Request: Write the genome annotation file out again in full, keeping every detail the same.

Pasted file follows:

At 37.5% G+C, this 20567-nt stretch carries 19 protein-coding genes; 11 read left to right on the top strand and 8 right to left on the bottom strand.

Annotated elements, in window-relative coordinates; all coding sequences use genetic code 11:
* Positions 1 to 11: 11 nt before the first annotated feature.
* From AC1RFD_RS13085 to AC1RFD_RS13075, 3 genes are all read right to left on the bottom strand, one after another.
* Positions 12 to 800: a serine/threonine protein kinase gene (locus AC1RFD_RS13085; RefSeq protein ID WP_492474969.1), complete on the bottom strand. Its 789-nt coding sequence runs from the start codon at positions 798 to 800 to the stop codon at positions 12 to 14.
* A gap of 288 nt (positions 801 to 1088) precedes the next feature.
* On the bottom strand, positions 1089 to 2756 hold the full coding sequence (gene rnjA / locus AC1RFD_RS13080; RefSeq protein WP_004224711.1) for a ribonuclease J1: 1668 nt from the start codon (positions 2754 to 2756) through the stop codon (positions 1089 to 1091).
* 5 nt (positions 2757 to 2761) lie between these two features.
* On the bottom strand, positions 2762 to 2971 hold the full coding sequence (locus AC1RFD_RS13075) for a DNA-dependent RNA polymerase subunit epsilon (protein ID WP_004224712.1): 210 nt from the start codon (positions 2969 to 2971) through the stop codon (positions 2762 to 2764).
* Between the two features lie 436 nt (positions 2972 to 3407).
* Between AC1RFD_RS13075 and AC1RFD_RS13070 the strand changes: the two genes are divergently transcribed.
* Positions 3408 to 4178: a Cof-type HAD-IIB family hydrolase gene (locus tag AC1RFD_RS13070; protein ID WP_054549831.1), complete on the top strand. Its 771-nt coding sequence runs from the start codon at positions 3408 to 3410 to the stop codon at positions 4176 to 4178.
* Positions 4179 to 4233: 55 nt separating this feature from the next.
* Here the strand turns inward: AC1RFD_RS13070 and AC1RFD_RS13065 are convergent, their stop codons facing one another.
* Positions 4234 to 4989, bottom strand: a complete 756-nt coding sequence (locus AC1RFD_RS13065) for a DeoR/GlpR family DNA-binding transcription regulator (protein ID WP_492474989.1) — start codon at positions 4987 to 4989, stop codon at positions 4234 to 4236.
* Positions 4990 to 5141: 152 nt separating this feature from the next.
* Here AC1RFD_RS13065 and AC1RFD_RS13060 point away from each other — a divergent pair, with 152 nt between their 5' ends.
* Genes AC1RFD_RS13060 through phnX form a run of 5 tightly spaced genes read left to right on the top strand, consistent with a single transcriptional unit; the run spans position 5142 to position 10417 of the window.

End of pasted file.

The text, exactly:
At 37.5% G+C, this 20567-nt stretch carries 19 protein-coding genes; 11 read left to right on the top strand and 8 right to left on the bottom strand.

Annotated elements, in window-relative coordinates; all coding sequences use genetic code 11:
* Positions 1 to 11: 11 nt before the first annotated feature.
* From AC1RFD_RS13085 to AC1RFD_RS13075, 3 genes are all read right to left on the bottom strand, one after another.
* Positions 12 to 800: a serine/threonine protein kinase gene (locus AC1RFD_RS13085; RefSeq protein ID WP_492474969.1), complete on the bottom strand. Its 789-nt coding sequence runs from the start codon at positions 798 to 800 to the stop codon at positions 12 to 14.
* A gap of 288 nt (positions 801 to 1088) precedes the next feature.
* On the bottom strand, positions 1089 to 2756 hold the full coding sequence (gene rnjA / locus AC1RFD_RS13080; RefSeq protein WP_004224711.1) for a ribonuclease J1: 1668 nt from the start codon (positions 2754 to 2756) through the stop codon (positions 1089 to 1091).
* 5 nt (positions 2757 to 2761) lie between these two features.
* On the bottom strand, positions 2762 to 2971 hold the full coding sequence (locus AC1RFD_RS13075) for a DNA-dependent RNA polymerase subunit epsilon (protein ID WP_004224712.1): 210 nt from the start codon (positions 2969 to 2971) through the stop codon (positions 2762 to 2764).
* Between the two features lie 436 nt (positions 2972 to 3407).
* Between AC1RFD_RS13075 and AC1RFD_RS13070 the strand changes: the two genes are divergently transcribed.
* Positions 3408 to 4178: a Cof-type HAD-IIB family hydrolase gene (locus tag AC1RFD_RS13070; protein ID WP_054549831.1), complete on the top strand. Its 771-nt coding sequence runs from the start codon at positions 3408 to 3410 to the stop codon at positions 4176 to 4178.
* Positions 4179 to 4233: 55 nt separating this feature from the next.
* Here the strand turns inward: AC1RFD_RS13070 and AC1RFD_RS13065 are convergent, their stop codons facing one another.
* Positions 4234 to 4989, bottom strand: a complete 756-nt coding sequence (locus AC1RFD_RS13065) for a DeoR/GlpR family DNA-binding transcription regulator (protein ID WP_492474989.1) — start codon at positions 4987 to 4989, stop codon at positions 4234 to 4236.
* Positions 4990 to 5141: 152 nt separating this feature from the next.
* Here AC1RFD_RS13065 and AC1RFD_RS13060 point away from each other — a divergent pair, with 152 nt between their 5' ends.
* Genes AC1RFD_RS13060 through phnX form a run of 5 tightly spaced genes read left to right on the top strand, consistent with a single transcriptional unit; the run spans position 5142 to position 10417 of the window.